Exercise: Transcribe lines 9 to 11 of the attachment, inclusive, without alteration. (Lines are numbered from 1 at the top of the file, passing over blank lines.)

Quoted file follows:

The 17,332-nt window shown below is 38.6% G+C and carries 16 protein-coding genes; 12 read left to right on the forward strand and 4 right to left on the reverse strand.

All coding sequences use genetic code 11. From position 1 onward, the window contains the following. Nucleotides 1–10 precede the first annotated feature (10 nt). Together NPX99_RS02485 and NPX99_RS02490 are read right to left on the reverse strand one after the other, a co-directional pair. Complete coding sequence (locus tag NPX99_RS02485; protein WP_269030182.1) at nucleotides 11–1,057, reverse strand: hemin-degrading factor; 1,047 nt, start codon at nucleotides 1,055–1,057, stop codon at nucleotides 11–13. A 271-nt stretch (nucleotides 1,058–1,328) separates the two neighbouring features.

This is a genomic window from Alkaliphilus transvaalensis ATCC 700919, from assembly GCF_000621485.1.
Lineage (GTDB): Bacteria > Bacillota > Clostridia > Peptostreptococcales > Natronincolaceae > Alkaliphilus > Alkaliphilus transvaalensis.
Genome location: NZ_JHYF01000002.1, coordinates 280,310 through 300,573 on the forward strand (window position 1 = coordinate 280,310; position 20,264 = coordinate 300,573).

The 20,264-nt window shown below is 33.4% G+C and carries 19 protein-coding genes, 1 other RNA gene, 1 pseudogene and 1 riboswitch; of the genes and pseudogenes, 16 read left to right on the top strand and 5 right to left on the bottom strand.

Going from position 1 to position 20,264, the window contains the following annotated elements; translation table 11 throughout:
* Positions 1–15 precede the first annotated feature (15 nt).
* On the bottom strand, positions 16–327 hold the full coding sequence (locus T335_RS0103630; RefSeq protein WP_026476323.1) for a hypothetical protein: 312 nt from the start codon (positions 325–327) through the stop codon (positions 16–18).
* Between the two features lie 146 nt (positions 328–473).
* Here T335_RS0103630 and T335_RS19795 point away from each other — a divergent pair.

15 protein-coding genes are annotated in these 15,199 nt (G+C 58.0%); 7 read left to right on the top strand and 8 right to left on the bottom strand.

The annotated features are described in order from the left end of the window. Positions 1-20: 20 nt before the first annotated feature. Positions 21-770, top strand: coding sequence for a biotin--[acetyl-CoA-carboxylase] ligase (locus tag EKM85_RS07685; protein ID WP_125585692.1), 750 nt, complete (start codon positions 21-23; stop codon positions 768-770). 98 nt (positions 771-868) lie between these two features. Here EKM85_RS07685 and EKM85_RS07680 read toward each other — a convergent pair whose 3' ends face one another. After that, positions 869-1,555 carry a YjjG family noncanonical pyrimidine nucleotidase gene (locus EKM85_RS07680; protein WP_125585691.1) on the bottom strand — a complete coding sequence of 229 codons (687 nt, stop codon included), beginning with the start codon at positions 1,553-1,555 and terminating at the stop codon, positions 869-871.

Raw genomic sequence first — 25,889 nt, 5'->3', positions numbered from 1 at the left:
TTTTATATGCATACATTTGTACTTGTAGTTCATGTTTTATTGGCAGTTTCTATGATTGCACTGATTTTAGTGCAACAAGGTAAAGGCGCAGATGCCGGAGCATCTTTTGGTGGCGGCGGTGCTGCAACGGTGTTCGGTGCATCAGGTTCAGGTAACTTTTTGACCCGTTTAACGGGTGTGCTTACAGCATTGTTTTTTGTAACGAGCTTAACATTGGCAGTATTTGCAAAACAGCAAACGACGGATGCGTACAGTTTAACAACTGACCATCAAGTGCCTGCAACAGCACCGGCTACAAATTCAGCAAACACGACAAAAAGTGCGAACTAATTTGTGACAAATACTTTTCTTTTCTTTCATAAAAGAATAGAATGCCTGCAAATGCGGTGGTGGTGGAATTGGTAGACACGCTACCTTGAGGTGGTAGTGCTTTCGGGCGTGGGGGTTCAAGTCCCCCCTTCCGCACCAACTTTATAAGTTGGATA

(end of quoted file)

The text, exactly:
* On the bottom strand, positions 16–327 hold the full coding sequence (locus T335_RS0103630; RefSeq protein WP_026476323.1) for a hypothetical protein: 312 nt from the start codon (positions 325–327) through the stop codon (positions 16–18).
* Between the two features lie 146 nt (positions 328–473).
* Here T335_RS0103630 and T335_RS19795 point away from each other — a divergent pair.